It’s mature at a time when some of us want to revert to the comfort of infancy…

  32. 32
    Prescott Cactus says:

    @Baud:

    Now that’s service.

    They would put them right on your bed and let them lick your face as you depart this world. That would be an easy request.

  33. 33
    Baud says:

    @Prescott Cactus: Aww. I’m tearing up now.

  34. 34
    April says:

    Regarding comments about how care has changed a lot since the early 90s, what doctors used to do could be horrendous. My mother’s breast cancer returned in 1974 and the docs convinced my dad that mom was simply pining for the attention her two years prior mastectomy gave her. They had dad sign her into a state insane asylum over it! My hero big brother (who has the same name as my dad) got his official drivers license in the mail and drove to the asylum and signed her out that same day. She found a doctor to believe her, they looked inside and found cancer and she died three months later. Really a horror show, even after all the years have passed and even tho I was so little when it happened. I think if mom had had hospice care the last few months the whole family could have been saved decades of nightmares, not to mention mom being more comforted in her last weeks.

    Heavy stuff. I am comforted to know that there are people and places out there like you, Prescott Cactus. Bless you.

  35. 35
    WaterGirl says:

    @Baud: Surprised. Are you a very private person?

  36. 36
    Prescott Cactus says:

    @donnah: donnah,

    I’m glad your Dad received wonderful treatment. Having volunteers from branches of the service the patient served on call makes me think the organization you choose was top notch.

    Losing a loved one is never easy. Having any burden, big or small removed, makes it easier on the family.

  37. 37
    WaterGirl says:

    @Prescott Cactus: You just never know about non-responsive. They told me my dad was non-responsive when I got to the hospital, but when I said I love you, he squeezed my hand 3 times to say I love you back to me. By the time my sisters got there, he truly was non-responsive.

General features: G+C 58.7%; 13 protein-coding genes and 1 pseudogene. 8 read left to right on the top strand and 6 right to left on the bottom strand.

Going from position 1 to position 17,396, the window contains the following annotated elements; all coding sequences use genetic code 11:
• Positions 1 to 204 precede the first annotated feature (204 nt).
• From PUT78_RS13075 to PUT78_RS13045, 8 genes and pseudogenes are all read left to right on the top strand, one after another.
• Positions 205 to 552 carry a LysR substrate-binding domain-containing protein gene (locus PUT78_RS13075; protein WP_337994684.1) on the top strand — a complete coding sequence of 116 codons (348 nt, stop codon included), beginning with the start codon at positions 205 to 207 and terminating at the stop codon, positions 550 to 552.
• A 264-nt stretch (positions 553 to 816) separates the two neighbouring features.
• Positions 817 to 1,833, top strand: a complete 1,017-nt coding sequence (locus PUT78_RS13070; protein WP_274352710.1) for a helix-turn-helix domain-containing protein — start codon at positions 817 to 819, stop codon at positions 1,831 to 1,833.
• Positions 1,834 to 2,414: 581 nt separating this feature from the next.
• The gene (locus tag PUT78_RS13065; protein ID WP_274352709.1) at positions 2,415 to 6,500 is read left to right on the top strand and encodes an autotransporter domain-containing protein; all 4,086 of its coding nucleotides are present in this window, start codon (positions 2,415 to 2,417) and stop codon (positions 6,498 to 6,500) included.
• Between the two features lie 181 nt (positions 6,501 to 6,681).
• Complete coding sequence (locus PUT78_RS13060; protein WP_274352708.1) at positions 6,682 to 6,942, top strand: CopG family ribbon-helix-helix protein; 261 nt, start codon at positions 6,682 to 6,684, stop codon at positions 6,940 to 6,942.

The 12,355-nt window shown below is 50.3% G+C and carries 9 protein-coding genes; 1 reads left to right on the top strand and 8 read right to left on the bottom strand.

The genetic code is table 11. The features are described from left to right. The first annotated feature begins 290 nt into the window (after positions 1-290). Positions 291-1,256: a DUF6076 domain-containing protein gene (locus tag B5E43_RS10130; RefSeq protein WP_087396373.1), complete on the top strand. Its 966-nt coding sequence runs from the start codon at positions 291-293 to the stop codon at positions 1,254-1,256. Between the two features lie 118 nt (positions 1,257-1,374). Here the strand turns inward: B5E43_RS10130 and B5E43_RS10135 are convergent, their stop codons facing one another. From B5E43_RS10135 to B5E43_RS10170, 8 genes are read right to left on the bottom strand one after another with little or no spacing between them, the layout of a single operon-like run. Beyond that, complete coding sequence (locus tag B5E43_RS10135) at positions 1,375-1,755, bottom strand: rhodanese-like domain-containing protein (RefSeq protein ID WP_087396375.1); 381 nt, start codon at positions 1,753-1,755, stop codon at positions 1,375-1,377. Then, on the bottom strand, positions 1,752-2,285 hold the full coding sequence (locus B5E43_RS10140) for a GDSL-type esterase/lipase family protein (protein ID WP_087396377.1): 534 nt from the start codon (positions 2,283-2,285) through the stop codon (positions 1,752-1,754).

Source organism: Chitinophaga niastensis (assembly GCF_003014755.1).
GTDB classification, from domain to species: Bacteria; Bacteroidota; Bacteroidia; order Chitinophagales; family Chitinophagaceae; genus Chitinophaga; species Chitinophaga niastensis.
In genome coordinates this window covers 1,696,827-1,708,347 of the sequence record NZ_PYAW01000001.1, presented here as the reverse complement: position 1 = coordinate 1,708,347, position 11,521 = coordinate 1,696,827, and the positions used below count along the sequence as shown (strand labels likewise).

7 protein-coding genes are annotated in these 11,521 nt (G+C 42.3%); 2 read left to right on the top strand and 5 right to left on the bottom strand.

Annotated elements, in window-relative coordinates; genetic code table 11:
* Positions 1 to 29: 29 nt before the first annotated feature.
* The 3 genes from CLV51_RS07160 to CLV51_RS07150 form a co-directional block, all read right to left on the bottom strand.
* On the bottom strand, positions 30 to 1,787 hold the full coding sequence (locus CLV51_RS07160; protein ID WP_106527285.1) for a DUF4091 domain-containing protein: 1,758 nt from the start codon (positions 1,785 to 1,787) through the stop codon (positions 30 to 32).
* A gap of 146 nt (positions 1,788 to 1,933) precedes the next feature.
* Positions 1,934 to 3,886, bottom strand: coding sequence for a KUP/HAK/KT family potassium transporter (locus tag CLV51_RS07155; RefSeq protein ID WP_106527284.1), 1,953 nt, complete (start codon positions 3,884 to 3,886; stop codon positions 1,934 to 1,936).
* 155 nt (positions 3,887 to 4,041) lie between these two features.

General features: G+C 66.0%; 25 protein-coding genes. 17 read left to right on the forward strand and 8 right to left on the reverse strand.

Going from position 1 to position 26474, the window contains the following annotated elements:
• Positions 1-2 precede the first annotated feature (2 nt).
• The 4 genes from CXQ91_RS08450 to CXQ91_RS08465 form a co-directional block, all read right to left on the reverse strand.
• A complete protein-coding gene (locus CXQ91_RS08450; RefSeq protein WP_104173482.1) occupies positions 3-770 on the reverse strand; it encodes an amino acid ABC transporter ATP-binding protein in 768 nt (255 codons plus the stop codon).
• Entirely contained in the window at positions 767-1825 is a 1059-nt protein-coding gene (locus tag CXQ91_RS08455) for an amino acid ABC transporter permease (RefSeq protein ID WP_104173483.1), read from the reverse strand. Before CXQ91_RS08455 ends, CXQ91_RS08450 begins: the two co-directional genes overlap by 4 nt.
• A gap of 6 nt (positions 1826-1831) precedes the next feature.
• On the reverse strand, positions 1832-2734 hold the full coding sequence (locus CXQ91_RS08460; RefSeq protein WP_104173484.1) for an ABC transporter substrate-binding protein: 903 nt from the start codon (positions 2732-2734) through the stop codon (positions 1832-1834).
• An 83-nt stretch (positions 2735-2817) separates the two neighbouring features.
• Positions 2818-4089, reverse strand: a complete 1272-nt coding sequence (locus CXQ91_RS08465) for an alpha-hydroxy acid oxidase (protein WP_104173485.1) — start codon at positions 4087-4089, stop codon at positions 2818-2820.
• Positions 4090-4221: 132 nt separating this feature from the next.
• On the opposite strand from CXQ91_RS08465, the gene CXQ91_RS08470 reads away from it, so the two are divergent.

38. 38
    WaterGirl says:

    deleted

  39. 39
    StringOnAStick says:

    My father in law just entered hospice yesterday. He’s been confined to an assisted living facility for about 8 months now after a series of strokes left him unable to walk, use his left side, etc. He hates being in a “home” but is too debilitated to be cared for at his son’s home (my husband’s brother), and that son is currently fighting cancer himself. That son and his girlfriend have been the front-line people for years because he used to live with them and we live many states away. We will be on our way there shortly. The assisted living caretakers are who asked my BIL if they could call in hospice, and my BIL is still in denial, but I’ve been able to be clear with his girlfriend that there are no more battles to be fought here, no more painful procedures to put him through. This is all about his being comfortable and letting him pass as peacefully as a guy with his mental issues can. His senility and long term history of severe anxiety issues means we are not telling him he is in hospice; if he knew he would climb out of his skin with anxiety and what good would that do him now?

    Please read “Being Mortal – Medicine and What Matters in the End” by Dr. Atul Gawande. Such a humane and important book about this whole topic; we are so glad a friend suggested it to us after telling us how much it helped him with the decline and loss of his father. These are things we should all think about before a big event becomes all too real in our lives.

    Thanks for writing about this Prescott Cactus, and for being a volunteer.

  40. 40
    Prescott Cactus says:

    @April: Thanks April.

    My Mom had about the same prognosis. Breast CA – mastectomy and 2 years later repeat. In 1985, a year later it went into her liver and they gave her 3 months. Her initial thoughts went along the lines of ” I’ll never take chemo”. She wound up on a new (at the time) wonder drug called tamoxifen. She had 5 long wonderful years of side effect free life.

    Then it quit working. . . Back to 3 months

  41. 41
    Baud says:

    @WaterGirl: